Labour set for rail buy-back

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The Independent Online
Labour has taken an important step towards a firm promise to restore Railtrack to public ownership, in response to what it argued were "black propaganda" stories that it had abandoned the plan, writes John Rentoul.

Railtrack will be floated on the Stock Exchange in May and John Prescott, the deputy Labour leader, is believed to be close to finalising a plan to acquire the company gradually in return for public subsidy.

News of the move emerged after Clare Short, Labour's transport spokeswoman, condemned stories in Saturday's newspapers that she had told Railtrack boss John Edmonds that Labour had scrapped plans for renationalisation.

"Railtrack chief executive John Edmonds phoned me to apologise about black propaganda that appeared in Saturday's papers and he pledged he was clear no such statement has been made," Ms Short said.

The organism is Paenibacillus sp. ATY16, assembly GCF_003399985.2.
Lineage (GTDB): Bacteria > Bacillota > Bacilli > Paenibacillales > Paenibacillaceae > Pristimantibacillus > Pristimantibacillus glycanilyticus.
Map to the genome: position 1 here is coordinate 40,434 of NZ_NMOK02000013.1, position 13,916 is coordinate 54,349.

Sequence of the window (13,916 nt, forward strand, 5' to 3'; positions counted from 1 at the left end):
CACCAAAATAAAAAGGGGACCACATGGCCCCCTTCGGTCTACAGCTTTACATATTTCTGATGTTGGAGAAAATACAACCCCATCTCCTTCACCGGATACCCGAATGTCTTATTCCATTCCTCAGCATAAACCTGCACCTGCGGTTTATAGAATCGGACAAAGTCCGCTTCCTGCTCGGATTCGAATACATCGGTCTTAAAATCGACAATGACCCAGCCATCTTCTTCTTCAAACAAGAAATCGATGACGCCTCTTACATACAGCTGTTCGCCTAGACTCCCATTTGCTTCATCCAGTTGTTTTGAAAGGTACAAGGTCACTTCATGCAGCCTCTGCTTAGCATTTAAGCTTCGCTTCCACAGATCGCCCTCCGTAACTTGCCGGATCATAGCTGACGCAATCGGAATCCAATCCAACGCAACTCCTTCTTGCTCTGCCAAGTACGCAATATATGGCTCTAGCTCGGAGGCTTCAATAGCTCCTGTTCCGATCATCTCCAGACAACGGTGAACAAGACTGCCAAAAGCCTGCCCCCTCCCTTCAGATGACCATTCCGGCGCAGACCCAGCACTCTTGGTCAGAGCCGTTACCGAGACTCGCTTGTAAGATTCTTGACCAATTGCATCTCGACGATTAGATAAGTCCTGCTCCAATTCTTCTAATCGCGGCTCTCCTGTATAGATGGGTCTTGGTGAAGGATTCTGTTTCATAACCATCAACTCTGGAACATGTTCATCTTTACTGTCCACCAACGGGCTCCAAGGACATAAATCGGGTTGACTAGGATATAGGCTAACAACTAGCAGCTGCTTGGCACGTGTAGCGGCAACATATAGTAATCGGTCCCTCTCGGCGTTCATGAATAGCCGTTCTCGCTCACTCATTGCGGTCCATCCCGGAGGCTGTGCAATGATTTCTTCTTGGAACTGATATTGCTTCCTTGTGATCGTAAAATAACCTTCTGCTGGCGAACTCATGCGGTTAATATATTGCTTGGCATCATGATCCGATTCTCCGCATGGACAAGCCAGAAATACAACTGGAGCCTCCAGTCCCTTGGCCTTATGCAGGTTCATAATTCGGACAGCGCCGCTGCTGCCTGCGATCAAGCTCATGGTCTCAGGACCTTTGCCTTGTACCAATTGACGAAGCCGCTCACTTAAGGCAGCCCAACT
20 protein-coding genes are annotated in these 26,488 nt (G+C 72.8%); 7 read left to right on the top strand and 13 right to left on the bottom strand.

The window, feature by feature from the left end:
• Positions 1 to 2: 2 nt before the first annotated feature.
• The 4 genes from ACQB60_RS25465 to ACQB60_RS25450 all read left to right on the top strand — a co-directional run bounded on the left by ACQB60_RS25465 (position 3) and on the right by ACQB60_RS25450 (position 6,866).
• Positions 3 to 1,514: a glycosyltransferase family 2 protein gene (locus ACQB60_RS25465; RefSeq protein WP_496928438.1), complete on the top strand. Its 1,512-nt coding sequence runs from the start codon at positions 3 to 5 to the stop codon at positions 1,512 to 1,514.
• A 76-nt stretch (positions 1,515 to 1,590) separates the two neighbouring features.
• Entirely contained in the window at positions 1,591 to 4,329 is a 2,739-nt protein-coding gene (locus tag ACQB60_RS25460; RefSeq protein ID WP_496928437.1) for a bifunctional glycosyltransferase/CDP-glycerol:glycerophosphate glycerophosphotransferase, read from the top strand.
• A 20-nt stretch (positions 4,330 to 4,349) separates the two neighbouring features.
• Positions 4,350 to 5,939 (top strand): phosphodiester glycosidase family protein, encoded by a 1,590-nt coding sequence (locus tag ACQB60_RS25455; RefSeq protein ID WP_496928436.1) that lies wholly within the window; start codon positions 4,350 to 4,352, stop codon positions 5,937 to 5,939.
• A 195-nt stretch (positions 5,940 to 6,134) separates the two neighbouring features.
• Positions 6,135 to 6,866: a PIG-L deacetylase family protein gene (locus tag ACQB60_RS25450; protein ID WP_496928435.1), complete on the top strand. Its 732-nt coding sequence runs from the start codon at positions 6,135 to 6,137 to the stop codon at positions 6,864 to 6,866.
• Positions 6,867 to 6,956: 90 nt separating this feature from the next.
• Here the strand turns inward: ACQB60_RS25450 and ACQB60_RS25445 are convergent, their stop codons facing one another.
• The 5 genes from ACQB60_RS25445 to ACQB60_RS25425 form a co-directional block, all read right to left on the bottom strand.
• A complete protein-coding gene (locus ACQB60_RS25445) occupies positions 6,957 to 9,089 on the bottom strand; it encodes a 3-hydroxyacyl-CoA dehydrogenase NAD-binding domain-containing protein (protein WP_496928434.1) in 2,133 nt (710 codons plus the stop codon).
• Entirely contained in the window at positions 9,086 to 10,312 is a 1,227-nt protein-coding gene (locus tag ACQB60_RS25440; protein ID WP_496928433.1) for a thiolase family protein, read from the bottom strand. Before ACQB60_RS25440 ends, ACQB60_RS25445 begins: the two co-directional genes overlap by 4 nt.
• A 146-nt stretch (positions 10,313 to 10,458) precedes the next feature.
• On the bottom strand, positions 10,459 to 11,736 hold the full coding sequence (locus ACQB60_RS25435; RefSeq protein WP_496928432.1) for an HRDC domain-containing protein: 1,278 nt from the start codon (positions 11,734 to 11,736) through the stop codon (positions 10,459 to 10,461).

Philip Dewhurst, Railtrack's director of communications, denied planting the stories. He said, of journalists who ask him about Labour policy: "I refer them to Clare Short."

Ms Short's deputy, Brian Wilson, accused Railtrack of planting the story in order to influence a meeting today between the Government's advisers Warburg and potential City investors. Equally, however, Labour is keen to disrupt May's flotation without promising to spend large sums of money in government.

It is understood that a committee chaired by Mr Prescott favours a plan to divert some of the taxpayers' subsidy from the train operators to Railtrack. But the plan also opens the possibility of the Government acquiring shares in Railtrack in return for subsidy which would have gone into the railway system in any case.

Labour urgently needs to resolve its detailed position on the sell-off in the next few weeks, because prospectuses for the sale, to be published in March, will include a statement of the party's intentions.